Now a second point - when I mentioned this story to someone at church, he was surprised it happened at Wheaton, given the good reputation of Phil Ryken. Ryken is the recently-installed president, and from what I gather he was a welcome choice. I had forgotten about the recent change, so maybe that answers some of the post. In calling Wheaton to repent of their fostering of this anti-Christian atmosphere, maybe Ryken's presidency is part of the answer. What is apparent is that if he intends to clean things up, he has his work cut out for him. If he intends to make this college one that truly honors Christ again, he will need prayer and support, probably for years to come. If this is the plan, may God bless his endeavors and give him perseverance. Because one thing is for certain - this is but the tip of the iceberg, and it's not going to get any less ugly if he leads a crackdown on the heretics and false teachers among them.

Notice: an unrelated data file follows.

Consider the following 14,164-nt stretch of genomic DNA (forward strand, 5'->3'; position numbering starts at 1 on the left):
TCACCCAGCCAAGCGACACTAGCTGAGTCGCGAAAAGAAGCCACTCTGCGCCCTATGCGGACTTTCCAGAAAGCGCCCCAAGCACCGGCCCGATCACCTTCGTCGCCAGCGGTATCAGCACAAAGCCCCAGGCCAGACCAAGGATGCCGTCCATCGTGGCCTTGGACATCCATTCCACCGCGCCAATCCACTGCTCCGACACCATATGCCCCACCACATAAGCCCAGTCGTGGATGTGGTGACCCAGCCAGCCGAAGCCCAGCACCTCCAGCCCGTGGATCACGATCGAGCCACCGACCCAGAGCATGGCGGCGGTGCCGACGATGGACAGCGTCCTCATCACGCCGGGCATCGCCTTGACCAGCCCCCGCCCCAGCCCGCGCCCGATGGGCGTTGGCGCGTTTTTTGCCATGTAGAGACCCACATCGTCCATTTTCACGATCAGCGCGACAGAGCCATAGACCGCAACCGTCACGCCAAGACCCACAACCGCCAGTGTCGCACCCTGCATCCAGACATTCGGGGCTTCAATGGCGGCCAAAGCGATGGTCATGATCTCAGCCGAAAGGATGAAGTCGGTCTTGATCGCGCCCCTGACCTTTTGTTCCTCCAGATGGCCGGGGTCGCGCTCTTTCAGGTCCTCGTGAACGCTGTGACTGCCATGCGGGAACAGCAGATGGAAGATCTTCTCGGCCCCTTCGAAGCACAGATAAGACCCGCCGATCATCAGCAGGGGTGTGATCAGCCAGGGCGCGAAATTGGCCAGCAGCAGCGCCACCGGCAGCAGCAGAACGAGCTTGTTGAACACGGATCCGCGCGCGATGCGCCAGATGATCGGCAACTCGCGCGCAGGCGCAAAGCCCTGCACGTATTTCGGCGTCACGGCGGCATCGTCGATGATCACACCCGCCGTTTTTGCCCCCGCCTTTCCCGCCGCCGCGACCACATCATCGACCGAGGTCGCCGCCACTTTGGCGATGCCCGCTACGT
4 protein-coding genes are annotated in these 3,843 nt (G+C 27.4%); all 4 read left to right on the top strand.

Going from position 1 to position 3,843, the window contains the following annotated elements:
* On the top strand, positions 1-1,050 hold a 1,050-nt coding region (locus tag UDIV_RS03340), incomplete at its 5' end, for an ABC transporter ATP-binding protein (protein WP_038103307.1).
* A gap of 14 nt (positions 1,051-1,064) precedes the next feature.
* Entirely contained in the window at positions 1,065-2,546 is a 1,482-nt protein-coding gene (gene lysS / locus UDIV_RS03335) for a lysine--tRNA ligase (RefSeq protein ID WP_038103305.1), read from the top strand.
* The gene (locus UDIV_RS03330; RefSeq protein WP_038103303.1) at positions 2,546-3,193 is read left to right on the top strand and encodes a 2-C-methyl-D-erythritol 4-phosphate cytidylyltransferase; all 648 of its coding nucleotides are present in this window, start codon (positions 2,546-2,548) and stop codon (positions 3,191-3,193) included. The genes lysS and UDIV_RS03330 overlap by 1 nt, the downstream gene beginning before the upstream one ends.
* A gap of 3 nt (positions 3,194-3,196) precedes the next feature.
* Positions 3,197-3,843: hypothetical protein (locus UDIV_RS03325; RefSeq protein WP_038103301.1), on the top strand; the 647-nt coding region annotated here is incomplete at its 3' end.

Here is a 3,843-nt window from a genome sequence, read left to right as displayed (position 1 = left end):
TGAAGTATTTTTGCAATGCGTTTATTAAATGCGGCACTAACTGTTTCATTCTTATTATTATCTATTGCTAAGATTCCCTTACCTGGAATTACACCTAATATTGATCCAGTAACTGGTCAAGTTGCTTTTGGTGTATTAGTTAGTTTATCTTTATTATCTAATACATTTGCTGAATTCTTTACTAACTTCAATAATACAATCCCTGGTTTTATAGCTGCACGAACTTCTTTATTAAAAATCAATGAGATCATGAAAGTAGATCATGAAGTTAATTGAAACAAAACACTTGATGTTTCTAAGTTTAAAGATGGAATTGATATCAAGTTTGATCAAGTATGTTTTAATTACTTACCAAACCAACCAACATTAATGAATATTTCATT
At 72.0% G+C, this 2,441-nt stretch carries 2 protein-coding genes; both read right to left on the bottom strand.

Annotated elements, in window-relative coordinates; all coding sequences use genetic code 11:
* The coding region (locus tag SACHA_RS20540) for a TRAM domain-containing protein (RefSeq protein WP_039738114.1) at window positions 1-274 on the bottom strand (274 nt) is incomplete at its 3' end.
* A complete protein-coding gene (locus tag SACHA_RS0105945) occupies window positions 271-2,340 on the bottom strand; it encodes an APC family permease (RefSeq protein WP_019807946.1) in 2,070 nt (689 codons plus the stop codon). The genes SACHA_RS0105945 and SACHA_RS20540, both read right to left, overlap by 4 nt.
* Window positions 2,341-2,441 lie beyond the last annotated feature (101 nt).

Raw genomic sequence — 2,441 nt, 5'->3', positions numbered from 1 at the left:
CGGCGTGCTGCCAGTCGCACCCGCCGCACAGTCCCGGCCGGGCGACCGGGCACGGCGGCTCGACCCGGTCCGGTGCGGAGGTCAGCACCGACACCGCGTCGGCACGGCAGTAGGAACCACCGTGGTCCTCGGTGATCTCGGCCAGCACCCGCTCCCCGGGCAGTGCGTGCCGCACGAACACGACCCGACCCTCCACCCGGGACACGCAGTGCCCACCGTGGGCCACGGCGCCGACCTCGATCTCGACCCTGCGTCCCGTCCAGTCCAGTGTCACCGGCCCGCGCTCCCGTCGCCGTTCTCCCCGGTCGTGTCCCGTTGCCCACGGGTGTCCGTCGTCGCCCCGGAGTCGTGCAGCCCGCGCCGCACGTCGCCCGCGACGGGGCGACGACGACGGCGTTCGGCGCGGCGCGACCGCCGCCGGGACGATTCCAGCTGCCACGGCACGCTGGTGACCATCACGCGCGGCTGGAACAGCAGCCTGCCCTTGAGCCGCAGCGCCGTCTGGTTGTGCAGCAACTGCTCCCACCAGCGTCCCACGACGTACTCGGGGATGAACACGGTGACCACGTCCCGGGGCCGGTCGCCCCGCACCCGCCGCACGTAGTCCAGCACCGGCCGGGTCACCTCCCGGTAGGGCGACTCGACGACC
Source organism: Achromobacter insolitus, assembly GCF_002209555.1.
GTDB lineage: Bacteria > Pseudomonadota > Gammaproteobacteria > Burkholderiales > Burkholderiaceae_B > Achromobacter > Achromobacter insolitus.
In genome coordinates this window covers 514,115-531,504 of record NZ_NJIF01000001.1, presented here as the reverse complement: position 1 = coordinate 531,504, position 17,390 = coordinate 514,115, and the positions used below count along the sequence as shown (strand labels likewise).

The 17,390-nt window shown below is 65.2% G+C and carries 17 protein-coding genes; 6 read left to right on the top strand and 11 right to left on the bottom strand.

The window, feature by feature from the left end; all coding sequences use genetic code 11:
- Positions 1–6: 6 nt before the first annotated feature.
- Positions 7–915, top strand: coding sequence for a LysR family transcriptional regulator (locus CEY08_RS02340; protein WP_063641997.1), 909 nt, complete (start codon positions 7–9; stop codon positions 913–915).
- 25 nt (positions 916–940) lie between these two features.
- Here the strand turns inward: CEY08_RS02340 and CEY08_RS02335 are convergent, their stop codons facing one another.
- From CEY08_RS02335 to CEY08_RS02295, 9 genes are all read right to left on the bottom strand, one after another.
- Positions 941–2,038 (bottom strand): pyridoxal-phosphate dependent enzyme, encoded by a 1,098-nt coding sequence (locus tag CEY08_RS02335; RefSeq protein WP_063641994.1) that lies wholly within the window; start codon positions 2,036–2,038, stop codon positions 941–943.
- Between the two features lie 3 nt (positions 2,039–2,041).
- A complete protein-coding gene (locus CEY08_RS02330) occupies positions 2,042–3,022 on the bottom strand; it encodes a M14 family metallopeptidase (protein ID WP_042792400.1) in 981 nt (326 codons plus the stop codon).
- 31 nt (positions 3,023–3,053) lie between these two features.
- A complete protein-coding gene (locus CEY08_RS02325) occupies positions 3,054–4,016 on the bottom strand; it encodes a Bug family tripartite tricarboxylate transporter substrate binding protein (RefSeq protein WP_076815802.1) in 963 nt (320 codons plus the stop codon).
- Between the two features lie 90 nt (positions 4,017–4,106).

1 comment:

Michael Coughlin said...

Thanks for your stand for the gospel.

I hope you'll consider coming to Columbus to preach the gospel with me March 1st. Contact me if you have that chance.